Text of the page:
The College of New Jersey and Public Service Electric and Gas Company, recently conducted a gas safety exercise with Ewing Township police, fire and emergency medical services.
During the exercise, PSE&G simulated: damage to an underground gas line and underground electrical lines; a major power outage; and an on-campus explosion – all while practicing a coordinated response with other first responders. The exercise, on TCNJ’s campus, provided the added opportunity to interact with a diversity of faculty, staff and students.
“Ewing Township’s emergency personnel are always prepared and ready to assist the TCNJ community during emergencies,” said Ewing Mayor Bert Steinmann. “This drill provides us an opportunity to continue working with the campus staff and PSE&G in training and preparing for a gas emergency.
“Ewing, unfortunately, is familiar with gas emergencies, having experienced the 2014 tragedy. We’ve learned a lot since, and this exercise gives our personnel another chance to enhance their skills and work together with outside agencies such as PSE&G.”
Steinmann refers to a gas explosion in the South Fork development which caused one fatality and destroyed and damaged a number of homes surrounding the unit where the explosion originated.
“PSE&G regularly performs simulated gas leak exercises to test and enhance communication protocols and logistics. We’re pleased to conduct our fourth drill this year on a college campus,” said Joe Martillotti, PSE&G’s senior director, gas field operations. “Conducting a full-scale drill enables us to prepare for worst case scenarios and learn from each other — ensuring a coordinated response when it is not an exercise.”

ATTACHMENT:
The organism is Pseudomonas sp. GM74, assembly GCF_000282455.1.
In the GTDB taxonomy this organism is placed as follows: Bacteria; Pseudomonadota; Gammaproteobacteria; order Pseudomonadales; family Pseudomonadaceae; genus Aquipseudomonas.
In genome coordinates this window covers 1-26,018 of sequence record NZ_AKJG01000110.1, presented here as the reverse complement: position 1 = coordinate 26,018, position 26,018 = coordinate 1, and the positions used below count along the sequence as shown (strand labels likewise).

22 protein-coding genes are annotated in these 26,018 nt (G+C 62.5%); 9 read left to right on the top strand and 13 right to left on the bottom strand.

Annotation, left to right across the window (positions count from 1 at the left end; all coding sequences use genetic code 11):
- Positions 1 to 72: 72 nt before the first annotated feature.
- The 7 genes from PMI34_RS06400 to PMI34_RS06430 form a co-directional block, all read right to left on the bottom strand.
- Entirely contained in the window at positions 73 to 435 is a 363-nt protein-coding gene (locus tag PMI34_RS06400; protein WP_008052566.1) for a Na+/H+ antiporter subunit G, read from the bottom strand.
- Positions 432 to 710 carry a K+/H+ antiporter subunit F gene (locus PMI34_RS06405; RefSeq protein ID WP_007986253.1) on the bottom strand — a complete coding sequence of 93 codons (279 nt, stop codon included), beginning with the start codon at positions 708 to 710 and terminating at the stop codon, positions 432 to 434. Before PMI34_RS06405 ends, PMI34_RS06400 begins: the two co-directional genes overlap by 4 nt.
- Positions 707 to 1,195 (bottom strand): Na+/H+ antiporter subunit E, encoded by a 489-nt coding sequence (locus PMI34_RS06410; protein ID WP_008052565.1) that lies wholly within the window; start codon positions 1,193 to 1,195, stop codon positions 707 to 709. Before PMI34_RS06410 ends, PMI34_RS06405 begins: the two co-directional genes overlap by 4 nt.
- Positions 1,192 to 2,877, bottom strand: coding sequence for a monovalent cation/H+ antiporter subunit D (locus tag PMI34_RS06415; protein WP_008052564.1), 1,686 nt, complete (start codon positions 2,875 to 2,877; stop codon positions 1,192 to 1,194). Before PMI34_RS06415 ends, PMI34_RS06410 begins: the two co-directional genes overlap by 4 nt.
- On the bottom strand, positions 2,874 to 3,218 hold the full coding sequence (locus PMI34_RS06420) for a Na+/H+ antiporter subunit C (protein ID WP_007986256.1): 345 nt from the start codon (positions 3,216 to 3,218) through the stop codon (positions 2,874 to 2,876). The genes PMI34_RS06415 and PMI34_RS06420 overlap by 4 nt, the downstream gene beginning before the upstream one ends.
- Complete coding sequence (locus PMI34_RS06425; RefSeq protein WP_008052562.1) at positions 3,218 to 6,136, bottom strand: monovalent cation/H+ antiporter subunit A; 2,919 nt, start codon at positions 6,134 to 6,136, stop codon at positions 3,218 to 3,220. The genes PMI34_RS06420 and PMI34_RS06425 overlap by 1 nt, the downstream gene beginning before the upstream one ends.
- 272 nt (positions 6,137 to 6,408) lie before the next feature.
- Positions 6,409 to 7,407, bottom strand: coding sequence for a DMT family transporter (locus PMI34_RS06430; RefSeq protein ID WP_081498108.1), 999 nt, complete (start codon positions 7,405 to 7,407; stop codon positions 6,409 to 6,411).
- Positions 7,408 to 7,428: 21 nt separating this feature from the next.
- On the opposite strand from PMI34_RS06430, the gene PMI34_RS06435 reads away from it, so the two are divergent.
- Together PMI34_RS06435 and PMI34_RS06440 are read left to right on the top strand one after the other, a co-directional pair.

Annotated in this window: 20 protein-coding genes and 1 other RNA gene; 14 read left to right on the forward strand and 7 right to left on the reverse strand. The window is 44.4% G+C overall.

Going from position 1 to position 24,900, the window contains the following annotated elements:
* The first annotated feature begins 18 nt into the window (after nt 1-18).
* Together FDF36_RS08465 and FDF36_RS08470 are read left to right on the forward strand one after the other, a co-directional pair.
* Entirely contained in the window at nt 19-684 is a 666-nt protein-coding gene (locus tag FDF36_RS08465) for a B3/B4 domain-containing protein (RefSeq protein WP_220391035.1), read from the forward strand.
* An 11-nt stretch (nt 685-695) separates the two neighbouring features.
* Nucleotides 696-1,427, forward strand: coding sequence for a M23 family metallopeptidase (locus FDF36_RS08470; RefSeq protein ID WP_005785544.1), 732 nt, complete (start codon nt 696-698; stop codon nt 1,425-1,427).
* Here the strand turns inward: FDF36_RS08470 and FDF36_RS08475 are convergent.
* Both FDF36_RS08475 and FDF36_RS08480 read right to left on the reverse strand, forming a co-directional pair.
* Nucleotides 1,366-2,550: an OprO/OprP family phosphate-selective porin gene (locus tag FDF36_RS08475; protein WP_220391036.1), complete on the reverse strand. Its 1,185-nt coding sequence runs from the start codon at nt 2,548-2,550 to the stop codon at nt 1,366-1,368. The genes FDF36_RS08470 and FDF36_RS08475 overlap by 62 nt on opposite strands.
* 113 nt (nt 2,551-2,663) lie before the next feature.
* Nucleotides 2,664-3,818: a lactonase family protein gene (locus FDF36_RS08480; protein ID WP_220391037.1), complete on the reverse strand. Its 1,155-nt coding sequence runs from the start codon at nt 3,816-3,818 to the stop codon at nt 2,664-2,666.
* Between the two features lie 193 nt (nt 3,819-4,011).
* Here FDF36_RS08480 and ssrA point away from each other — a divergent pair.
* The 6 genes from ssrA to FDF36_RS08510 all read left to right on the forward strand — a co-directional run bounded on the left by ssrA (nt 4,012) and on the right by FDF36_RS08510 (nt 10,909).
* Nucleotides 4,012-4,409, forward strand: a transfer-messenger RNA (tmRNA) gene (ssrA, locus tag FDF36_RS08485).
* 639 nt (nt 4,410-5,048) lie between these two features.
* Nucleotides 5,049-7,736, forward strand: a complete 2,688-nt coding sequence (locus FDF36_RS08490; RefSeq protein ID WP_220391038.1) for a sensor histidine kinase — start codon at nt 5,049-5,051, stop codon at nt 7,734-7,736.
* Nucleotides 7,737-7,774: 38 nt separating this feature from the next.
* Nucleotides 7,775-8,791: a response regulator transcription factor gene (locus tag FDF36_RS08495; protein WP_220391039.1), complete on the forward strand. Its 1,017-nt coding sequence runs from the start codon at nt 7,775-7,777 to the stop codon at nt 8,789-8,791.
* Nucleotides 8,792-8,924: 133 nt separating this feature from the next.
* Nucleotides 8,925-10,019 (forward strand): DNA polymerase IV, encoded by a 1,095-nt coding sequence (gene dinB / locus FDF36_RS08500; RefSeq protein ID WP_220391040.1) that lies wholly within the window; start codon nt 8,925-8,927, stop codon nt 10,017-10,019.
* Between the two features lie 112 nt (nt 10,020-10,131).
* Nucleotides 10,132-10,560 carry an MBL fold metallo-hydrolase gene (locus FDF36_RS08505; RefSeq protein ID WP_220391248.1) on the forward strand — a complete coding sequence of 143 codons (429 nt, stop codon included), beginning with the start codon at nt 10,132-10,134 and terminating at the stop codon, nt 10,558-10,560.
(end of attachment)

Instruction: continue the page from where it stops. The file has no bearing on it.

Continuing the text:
PSE&G responds to an average of 260 calls per day about potential gas leaks and had 819 incidents last year from damage by an excavator. The utility responds to 99.9 percent of these calls within one hour. Many of these leaks are avoidable with a simple call to 811 to request a mark out of underground pipes and cables before digging.
Protocols for responding to a gas leak are different from responding to a fire. For example, the evacuation distance is further for a gas emergency, cutting power may not be possible, and automatic generators or solar panels can be potential sources of ignition.
“Our top priority is to protect our campus community and there is no better way to prepare for emergencies than to simulate them and train our responders and campus personnel to react accordingly,” said Tim Grant, chief of TCNJ Police Services. “Having this exercise on our campus provides invaluable, real-time data and information to help us ensure we are as prepared as possible in the case of an actual emergency.”
TCNJ, New Jersey’s oldest public college, enrolls approximately 7,500 students. Its campus occupies 289 acres in Ewing Township, New Jersey.
Prevention is key:
Contractors, excavators and customers should always call 811 to request that utility lines be located and marked before digging, to avoid hitting underground pipelines, conduits, wires and cables. This service is free, and critical to avoid injuries and disruptions to vital utility services. If there is excavation work occurring on your property, customers should always make sure that a contractor has called 811 before starting work. Every digging project, even a small project like planting a tree or building a deck with hand tools, requires a call to 811.
What to do if you smell gas:
- Quickly open windows and doors to ventilate the building.
- Leave the building as quickly as possible and move well away from the structure.
- Take all others with you.
- If you smell gas outside, move well away from where you suspect the gas is leaking.
- Call PSE&G immediately at 1-800-880-PSEG (7734) and call 911.